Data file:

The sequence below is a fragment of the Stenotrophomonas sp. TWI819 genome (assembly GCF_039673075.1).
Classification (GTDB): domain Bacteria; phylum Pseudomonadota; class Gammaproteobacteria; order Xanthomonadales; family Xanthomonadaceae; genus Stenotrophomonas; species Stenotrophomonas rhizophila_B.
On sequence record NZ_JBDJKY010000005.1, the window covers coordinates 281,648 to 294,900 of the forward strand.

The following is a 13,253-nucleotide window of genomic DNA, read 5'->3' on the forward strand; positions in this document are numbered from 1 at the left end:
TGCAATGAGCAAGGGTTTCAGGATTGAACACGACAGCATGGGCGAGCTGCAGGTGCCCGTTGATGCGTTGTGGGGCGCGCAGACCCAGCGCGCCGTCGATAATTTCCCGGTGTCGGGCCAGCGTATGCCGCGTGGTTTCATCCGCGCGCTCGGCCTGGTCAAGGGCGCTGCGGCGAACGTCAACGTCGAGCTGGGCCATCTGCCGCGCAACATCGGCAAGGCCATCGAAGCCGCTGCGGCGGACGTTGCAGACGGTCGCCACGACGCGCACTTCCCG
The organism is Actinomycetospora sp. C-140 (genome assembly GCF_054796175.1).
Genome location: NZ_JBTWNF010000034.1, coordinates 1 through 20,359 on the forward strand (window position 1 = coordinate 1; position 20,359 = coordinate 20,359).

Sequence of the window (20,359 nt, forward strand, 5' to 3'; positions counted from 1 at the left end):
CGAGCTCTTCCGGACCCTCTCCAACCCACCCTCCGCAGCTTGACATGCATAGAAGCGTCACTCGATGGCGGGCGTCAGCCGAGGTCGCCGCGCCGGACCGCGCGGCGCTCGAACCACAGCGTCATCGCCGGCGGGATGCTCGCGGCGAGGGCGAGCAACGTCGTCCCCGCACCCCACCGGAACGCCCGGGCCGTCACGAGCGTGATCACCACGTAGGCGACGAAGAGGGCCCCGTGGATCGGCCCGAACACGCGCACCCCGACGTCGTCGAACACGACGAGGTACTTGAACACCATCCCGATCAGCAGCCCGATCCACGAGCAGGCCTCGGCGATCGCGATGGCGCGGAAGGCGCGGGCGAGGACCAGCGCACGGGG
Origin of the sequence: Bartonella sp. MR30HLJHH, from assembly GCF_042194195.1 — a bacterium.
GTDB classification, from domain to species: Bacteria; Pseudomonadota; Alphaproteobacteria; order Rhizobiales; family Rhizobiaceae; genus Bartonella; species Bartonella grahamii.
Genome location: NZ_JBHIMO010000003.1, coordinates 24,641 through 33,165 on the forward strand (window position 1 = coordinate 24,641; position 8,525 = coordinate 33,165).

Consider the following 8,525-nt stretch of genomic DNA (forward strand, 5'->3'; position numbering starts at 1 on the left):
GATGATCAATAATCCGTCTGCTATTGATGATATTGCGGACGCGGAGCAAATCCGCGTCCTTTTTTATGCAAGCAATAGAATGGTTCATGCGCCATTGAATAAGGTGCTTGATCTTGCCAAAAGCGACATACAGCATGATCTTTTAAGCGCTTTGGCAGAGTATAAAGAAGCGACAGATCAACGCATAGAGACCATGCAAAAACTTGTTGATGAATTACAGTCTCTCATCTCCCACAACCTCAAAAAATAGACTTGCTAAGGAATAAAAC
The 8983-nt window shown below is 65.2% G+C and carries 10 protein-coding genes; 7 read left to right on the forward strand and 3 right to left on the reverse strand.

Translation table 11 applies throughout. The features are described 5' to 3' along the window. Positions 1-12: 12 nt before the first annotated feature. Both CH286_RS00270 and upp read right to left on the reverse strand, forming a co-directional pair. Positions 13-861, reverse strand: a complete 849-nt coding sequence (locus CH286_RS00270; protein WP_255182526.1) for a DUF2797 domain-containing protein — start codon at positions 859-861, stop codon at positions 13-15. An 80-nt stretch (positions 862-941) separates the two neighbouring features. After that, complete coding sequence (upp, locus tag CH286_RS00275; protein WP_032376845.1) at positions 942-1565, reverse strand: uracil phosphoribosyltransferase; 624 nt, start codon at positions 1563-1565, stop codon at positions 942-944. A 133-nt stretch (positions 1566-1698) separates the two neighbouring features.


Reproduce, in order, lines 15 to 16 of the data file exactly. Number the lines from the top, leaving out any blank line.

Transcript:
The 8983-nt window shown below is 65.2% G+C and carries 10 protein-coding genes; 7 read left to right on the forward strand and 3 right to left on the reverse strand.

Translation table 11 applies throughout. The features are described 5' to 3' along the window. Positions 1-12: 12 nt before the first annotated feature. Both CH286_RS00270 and upp read right to left on the reverse strand, forming a co-directional pair. Positions 13-861, reverse strand: a complete 849-nt coding sequence (locus CH286_RS00270; protein WP_255182526.1) for a DUF2797 domain-containing protein — start codon at positions 859-861, stop codon at positions 13-15. An 80-nt stretch (positions 862-941) separates the two neighbouring features. After that, complete coding sequence (upp, locus tag CH286_RS00275; protein WP_032376845.1) at positions 942-1565, reverse strand: uracil phosphoribosyltransferase; 624 nt, start codon at positions 1563-1565, stop codon at positions 942-944. A 133-nt stretch (positions 1566-1698) separates the two neighbouring features.